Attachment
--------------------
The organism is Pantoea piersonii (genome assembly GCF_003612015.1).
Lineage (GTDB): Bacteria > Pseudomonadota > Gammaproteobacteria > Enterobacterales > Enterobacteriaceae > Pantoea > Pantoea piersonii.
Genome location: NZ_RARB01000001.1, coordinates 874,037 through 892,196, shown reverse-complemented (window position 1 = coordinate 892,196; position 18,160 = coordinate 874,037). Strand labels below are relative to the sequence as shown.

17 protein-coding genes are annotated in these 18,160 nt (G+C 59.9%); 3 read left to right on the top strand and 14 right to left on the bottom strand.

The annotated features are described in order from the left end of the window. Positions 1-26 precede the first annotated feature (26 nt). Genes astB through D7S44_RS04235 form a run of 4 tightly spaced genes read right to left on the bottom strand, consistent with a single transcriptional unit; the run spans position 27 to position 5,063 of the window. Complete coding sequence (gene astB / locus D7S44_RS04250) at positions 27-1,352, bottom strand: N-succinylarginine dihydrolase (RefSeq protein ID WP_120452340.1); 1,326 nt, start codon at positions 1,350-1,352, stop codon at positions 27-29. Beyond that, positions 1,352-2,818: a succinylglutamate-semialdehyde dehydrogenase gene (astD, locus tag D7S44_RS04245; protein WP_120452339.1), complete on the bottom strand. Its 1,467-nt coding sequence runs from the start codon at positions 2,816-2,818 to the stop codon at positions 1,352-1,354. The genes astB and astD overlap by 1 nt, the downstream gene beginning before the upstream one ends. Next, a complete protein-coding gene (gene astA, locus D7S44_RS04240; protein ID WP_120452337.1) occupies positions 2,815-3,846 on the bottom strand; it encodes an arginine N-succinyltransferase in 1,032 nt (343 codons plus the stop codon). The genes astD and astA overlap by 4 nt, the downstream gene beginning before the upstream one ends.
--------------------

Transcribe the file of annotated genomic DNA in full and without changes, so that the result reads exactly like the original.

The organism is Pantoea piersonii (genome assembly GCF_003612015.1).
Lineage (GTDB): Bacteria > Pseudomonadota > Gammaproteobacteria > Enterobacterales > Enterobacteriaceae > Pantoea > Pantoea piersonii.
Genome location: NZ_RARB01000001.1, coordinates 874,037 through 892,196, shown reverse-complemented (window position 1 = coordinate 892,196; position 18,160 = coordinate 874,037). Strand labels below are relative to the sequence as shown.

17 protein-coding genes are annotated in these 18,160 nt (G+C 59.9%); 3 read left to right on the top strand and 14 right to left on the bottom strand.

The annotated features are described in order from the left end of the window. Positions 1-26 precede the first annotated feature (26 nt). Genes astB through D7S44_RS04235 form a run of 4 tightly spaced genes read right to left on the bottom strand, consistent with a single transcriptional unit; the run spans position 27 to position 5,063 of the window. Complete coding sequence (gene astB / locus D7S44_RS04250) at positions 27-1,352, bottom strand: N-succinylarginine dihydrolase (RefSeq protein ID WP_120452340.1); 1,326 nt, start codon at positions 1,350-1,352, stop codon at positions 27-29. Beyond that, positions 1,352-2,818: a succinylglutamate-semialdehyde dehydrogenase gene (astD, locus tag D7S44_RS04245; protein WP_120452339.1), complete on the bottom strand. Its 1,467-nt coding sequence runs from the start codon at positions 2,816-2,818 to the stop codon at positions 1,352-1,354. The genes astB and astD overlap by 1 nt, the downstream gene beginning before the upstream one ends. Next, a complete protein-coding gene (gene astA, locus D7S44_RS04240; protein ID WP_120452337.1) occupies positions 2,815-3,846 on the bottom strand; it encodes an arginine N-succinyltransferase in 1,032 nt (343 codons plus the stop codon). The genes astD and astA overlap by 4 nt, the downstream gene beginning before the upstream one ends.